Why Listening To Clients Is ImportantJan 09, 2023
Listening to clients is a fundamental aspect of celebrancy. It is crucial for writing and delivering effective, meaningful ceremonies. You can develop the skill of cultivating small details from your meetings with families and using them to create incredible, moving and memorable events. Failing to listen means your ceremonies become generic and families might feel dissatisfied during these crucial life milestones. So, if you want to deliver high quality ceremonies at all times, the first thing we advise you to do is refine your listening skills. Here’s why it’s important.
It’s All About Them
Whether it be a funeral, baby naming ceremony or a wedding, the client is the central priority. This event is about them. Therefore, the ceremony should reflect as much of their personality, values and wishes as possible. Of course, there are limits to what you can achieve and so managing expectations is important. Listen to what they want, what their vision is, and then break this down into smaller achievable goals.
A great example of this is highlighted by Stuart in his Facebook video from December 2021. In this video, Stuart describes a meeting he had with a family ahead of a funeral where he learned that the deceased was a bird watching enthusiast. This information did not make its way into the script Stuart wrote. However, during the ceremony, a kite flew over the burial ceremony and Stuart noticed it. He felt this was a fitting moment to mention the kite and refer it back to the bird watching hobbies of the deceased. This added a nice touch to the ceremony, potentially bringing spiritual comfort to the family, and at the very least, letting the family know that they have been listened to.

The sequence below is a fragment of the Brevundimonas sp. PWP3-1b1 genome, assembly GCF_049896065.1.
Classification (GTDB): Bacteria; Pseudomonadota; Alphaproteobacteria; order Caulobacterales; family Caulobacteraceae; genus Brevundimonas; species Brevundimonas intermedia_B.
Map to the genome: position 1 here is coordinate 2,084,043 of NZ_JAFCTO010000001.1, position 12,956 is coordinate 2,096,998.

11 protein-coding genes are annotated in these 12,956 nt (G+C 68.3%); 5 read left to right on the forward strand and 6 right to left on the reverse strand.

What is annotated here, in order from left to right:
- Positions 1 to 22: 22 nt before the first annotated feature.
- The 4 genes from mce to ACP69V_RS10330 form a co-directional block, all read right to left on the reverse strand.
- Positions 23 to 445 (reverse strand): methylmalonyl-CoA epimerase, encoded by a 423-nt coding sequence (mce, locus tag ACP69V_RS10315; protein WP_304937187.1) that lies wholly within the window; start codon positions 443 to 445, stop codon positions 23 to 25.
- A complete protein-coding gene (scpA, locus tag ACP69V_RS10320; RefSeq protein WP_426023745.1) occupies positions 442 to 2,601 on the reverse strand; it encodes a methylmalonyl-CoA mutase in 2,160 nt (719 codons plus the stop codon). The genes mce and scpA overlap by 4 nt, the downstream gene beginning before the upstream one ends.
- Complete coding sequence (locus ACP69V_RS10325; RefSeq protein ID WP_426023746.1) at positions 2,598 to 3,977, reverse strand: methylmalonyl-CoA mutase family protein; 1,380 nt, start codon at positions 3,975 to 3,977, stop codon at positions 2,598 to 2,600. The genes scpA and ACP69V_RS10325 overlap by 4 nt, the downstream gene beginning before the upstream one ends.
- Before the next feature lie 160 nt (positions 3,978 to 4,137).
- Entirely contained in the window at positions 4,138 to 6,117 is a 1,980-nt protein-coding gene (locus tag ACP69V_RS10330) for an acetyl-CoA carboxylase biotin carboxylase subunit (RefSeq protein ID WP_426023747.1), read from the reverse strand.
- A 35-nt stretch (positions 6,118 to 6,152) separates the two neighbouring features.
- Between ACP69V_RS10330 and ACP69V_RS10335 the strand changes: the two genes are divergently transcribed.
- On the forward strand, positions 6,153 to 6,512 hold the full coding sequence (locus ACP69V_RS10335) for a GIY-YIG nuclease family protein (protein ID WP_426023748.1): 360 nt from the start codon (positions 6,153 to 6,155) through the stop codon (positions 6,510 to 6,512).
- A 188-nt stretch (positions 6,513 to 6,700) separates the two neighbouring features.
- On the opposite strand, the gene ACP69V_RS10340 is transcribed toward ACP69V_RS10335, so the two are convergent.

Words and Phrases They Use
When you write a wedding script or a eulogy, you can listen to the client in a very particular way - by picking up on their specific words and phrases and incorporating these into your writing. How are they describing the deceased? What memories are they sharing? How are they reflecting on their journey as a couple? What did they think of each other when they first met? How do the couple describe each other? Use a notepad or a prepared questionnaire and listen out carefully for catchy words and phrases that can make their way into your script and help personalise the ceremony. It might be as simple as the family referring to someone by a particular nickname.
An example of this in action is described in another Facebook video uploaded by Stuart. He describes a funeral he took where the deceased was called Fred, however, upon arriving at the funeral it became quite clear that everyone knew him as John. Having this knowledge in advance would have helped Stuart to write the script as John, rather than Fred.
Could You Be A Celebrant?
Active listening skills are a fundamental part of celebrancy but also something you can train to do. Not everyone naturally listens in an engaged way, and so training in a professional environment led by real celebrants can help you to cultivate this skill. When you train with ICPC, we teach you how to do this.
There are many other skills celebrants need as well as active listening. You can read more about this on our blog post titled ‘5 traits every celebrant needs’.
You can also test yourself on your skills and attributes via our celebrant quiz.